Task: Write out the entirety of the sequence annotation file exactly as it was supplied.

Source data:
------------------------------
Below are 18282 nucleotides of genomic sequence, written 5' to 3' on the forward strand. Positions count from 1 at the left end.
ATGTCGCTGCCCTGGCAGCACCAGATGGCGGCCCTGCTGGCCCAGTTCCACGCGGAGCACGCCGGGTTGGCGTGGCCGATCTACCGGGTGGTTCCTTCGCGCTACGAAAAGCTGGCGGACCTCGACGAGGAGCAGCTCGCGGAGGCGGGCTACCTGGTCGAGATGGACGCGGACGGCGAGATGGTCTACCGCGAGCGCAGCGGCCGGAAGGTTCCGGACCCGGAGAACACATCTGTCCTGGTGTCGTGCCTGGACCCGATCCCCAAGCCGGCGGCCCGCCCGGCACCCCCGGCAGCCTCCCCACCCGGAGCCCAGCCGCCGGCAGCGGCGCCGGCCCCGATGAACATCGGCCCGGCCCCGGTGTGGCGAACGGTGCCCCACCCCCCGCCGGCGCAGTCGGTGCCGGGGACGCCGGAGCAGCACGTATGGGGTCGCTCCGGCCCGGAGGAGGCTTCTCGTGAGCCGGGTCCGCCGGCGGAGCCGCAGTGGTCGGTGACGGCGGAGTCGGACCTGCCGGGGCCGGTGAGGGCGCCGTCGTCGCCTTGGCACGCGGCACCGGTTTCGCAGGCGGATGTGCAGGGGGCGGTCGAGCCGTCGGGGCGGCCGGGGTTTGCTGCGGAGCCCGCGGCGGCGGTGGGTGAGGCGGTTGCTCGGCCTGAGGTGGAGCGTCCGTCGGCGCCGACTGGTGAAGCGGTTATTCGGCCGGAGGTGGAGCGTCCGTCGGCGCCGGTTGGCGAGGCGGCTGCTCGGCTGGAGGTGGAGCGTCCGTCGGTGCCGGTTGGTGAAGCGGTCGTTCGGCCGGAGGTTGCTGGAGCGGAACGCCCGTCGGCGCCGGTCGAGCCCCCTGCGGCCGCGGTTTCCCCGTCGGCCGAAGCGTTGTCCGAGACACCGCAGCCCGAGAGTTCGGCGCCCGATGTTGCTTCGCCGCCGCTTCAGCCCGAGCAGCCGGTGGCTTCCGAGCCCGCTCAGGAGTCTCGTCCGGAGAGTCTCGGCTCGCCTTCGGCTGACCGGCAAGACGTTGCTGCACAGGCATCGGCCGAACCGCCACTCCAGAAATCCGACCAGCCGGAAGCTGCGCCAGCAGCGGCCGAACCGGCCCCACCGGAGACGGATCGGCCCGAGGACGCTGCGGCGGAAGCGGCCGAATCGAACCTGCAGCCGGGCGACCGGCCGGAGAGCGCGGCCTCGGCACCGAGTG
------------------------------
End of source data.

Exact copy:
Below are 18282 nucleotides of genomic sequence, written 5' to 3' on the forward strand. Positions count from 1 at the left end.
ATGTCGCTGCCCTGGCAGCACCAGATGGCGGCCCTGCTGGCCCAGTTCCACGCGGAGCACGCCGGGTTGGCGTGGCCGATCTACCGGGTGGTTCCTTCGCGCTACGAAAAGCTGGCGGACCTCGACGAGGAGCAGCTCGCGGAGGCGGGCTACCTGGTCGAGATGGACGCGGACGGCGAGATGGTCTACCGCGAGCGCAGCGGCCGGAAGGTTCCGGACCCGGAGAACACATCTGTCCTGGTGTCGTGCCTGGACCCGATCCCCAAGCCGGCGGCCCGCCCGGCACCCCCGGCAGCCTCCCCACCCGGAGCCCAGCCGCCGGCAGCGGCGCCGGCCCCGATGAACATCGGCCCGGCCCCGGTGTGGCGAACGGTGCCCCACCCCCCGCCGGCGCAGTCGGTGCCGGGGACGCCGGAGCAGCACGTATGGGGTCGCTCCGGCCCGGAGGAGGCTTCTCGTGAGCCGGGTCCGCCGGCGGAGCCGCAGTGGTCGGTGACGGCGGAGTCGGACCTGCCGGGGCCGGTGAGGGCGCCGTCGTCGCCTTGGCACGCGGCACCGGTTTCGCAGGCGGATGTGCAGGGGGCGGTCGAGCCGTCGGGGCGGCCGGGGTTTGCTGCGGAGCCCGCGGCGGCGGTGGGTGAGGCGGTTGCTCGGCCTGAGGTGGAGCGTCCGTCGGCGCCGACTGGTGAAGCGGTTATTCGGCCGGAGGTGGAGCGTCCGTCGGCGCCGGTTGGCGAGGCGGCTGCTCGGCTGGAGGTGGAGCGTCCGTCGGTGCCGGTTGGTGAAGCGGTCGTTCGGCCGGAGGTTGCTGGAGCGGAACGCCCGTCGGCGCCGGTCGAGCCCCCTGCGGCCGCGGTTTCCCCGTCGGCCGAAGCGTTGTCCGAGACACCGCAGCCCGAGAGTTCGGCGCCCGATGTTGCTTCGCCGCCGCTTCAGCCCGAGCAGCCGGTGGCTTCCGAGCCCGCTCAGGAGTCTCGTCCGGAGAGTCTCGGCTCGCCTTCGGCTGACCGGCAAGACGTTGCTGCACAGGCATCGGCCGAACCGCCACTCCAGAAATCCGACCAGCCGGAAGCTGCGCCAGCAGCGGCCGAACCGGCCCCACCGGAGACGGATCGGCCCGAGGACGCTGCGGCGGAAGCGGCCGAATCGAACCTGCAGCCGGGCGACCGGCCGGAGAGCGCGGCCTCGGCACCGAGTG